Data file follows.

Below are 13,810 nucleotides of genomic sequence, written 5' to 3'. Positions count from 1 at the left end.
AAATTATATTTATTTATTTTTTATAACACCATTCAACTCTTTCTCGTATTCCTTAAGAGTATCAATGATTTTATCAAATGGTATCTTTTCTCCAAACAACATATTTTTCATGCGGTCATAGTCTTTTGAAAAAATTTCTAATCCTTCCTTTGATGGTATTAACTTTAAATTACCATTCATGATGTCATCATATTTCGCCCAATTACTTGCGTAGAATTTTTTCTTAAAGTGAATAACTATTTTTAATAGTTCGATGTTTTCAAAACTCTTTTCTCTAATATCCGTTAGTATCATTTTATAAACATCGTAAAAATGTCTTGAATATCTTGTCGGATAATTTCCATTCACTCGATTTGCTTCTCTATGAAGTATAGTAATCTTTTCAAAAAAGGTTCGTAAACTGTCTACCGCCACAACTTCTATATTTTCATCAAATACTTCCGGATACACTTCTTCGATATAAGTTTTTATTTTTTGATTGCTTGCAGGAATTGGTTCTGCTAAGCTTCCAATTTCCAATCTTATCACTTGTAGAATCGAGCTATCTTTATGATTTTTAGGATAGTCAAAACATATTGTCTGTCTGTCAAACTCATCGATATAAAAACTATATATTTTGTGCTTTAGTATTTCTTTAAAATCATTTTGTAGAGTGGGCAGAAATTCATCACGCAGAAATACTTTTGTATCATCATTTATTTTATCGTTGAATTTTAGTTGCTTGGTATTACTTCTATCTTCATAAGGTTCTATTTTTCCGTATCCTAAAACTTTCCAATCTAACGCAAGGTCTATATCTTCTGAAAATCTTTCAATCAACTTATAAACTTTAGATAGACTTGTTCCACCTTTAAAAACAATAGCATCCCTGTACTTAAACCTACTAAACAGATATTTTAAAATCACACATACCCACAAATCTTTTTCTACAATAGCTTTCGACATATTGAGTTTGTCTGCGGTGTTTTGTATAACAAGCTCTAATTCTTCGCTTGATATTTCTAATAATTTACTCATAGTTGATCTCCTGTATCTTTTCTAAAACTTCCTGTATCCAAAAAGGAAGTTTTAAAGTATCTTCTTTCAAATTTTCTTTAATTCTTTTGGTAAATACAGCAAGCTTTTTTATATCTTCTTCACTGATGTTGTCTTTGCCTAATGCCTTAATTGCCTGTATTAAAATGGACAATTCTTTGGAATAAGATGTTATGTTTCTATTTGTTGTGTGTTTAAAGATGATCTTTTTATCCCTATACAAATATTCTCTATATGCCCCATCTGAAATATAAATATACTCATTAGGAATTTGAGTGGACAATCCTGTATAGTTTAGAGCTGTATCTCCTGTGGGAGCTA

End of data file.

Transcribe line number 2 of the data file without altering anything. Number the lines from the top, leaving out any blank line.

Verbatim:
AAATTATATTTATTTATTTTTTATAACACCATTCAACTCTTTCTCGTATTCCTTAAGAGTATCAATGATTTTATCAAATGGTATCTTTTCTCCAAACAACATATTTTTCATGCGGTCATAGTCTTTTGAAAAAATTTCTAATCCTTCCTTTGATGGTATTAACTTTAAATTACCATTCATGATGTCATCATATTTCGCCCAATTACTTGCGTAGAATTTTTTCTTAAAGTGAATAACTATTTTTAATAGTTCGATGTTTTCAAAACTCTTTTCTCTAATATCCGTTAGTATCATTTTATAAACATCGTAAAAATGTCTTGAATATCTTGTCGGATAATTTCCATTCACTCGATTTGCTTCTCTATGAAGTATAGTAATCTTTTCAAAAAAGGTTCGTAAACTGTCTACCGCCACAACTTCTATATTTTCATCAAATACTTCCGGATACACTTCTTCGATATAAGTTTTTATTTTTTGATTGCTTGCAGGAATTGGTTCTGCTAAGCTTCCAATTTCCAATCTTATCACTTGTAGAATCGAGCTATCTTTATGATTTTTAGGATAGTCAAAACATATTGTCTGTCTGTCAAACTCATCGATATAAAAACTATATATTTTGTGCTTTAGTATTTCTTTAAAATCATTTTGTAGAGTGGGCAGAAATTCATCACGCAGAAATACTTTTGTATCATCATTTATTTTATCGTTGAATTTTAGTTGCTTGGTATTACTTCTATCTTCATAAGGTTCTATTTTTCCGTATCCTAAAACTTTCCAATCTAACGCAAGGTCTATATCTTCTGAAAATCTTTCAATCAACTTATAAACTTTAGATAGACTTGTTCCACCTTTAAAAACAATAGCATCCCTGTACTTAAACCTACTAAACAGATATTTTAAAATCACACATACCCACAAATCTTTTTCTACAATAGCTTTCGACATATTGAGTTTGTCTGCGGTGTTTTGTATAACAAGCTCTAATTCTTCGCTTGATATTTCTAATAATTTACTCATAGTTGATCTCCTGTATCTTTTCTAAAACTTCCTGTATCCAAAAAGGAAGTTTTAAAGTATCTTCTTTCAAATTTTCTTTAATTCTTTTGGTAAATACAGCAAGCTTTTTTATATCTTCTTCACTGATGTTGTCTTTGCCTAATGCCTTAATTGCCTGTATTAAAATGGACAATTCTTTGGAATAAGATGTTATGTTTCTATTTGTTGTGTGTTTAAAGATGATCTTTTTATCCCTATACAAATATTCTCTATATGCCCCATCTGAAATATAAATATACTCATTAGGAATTTGAGTGGACAATCCTGTATAGTTTAGAGCTGTATCTCCTGTGGGAGCTA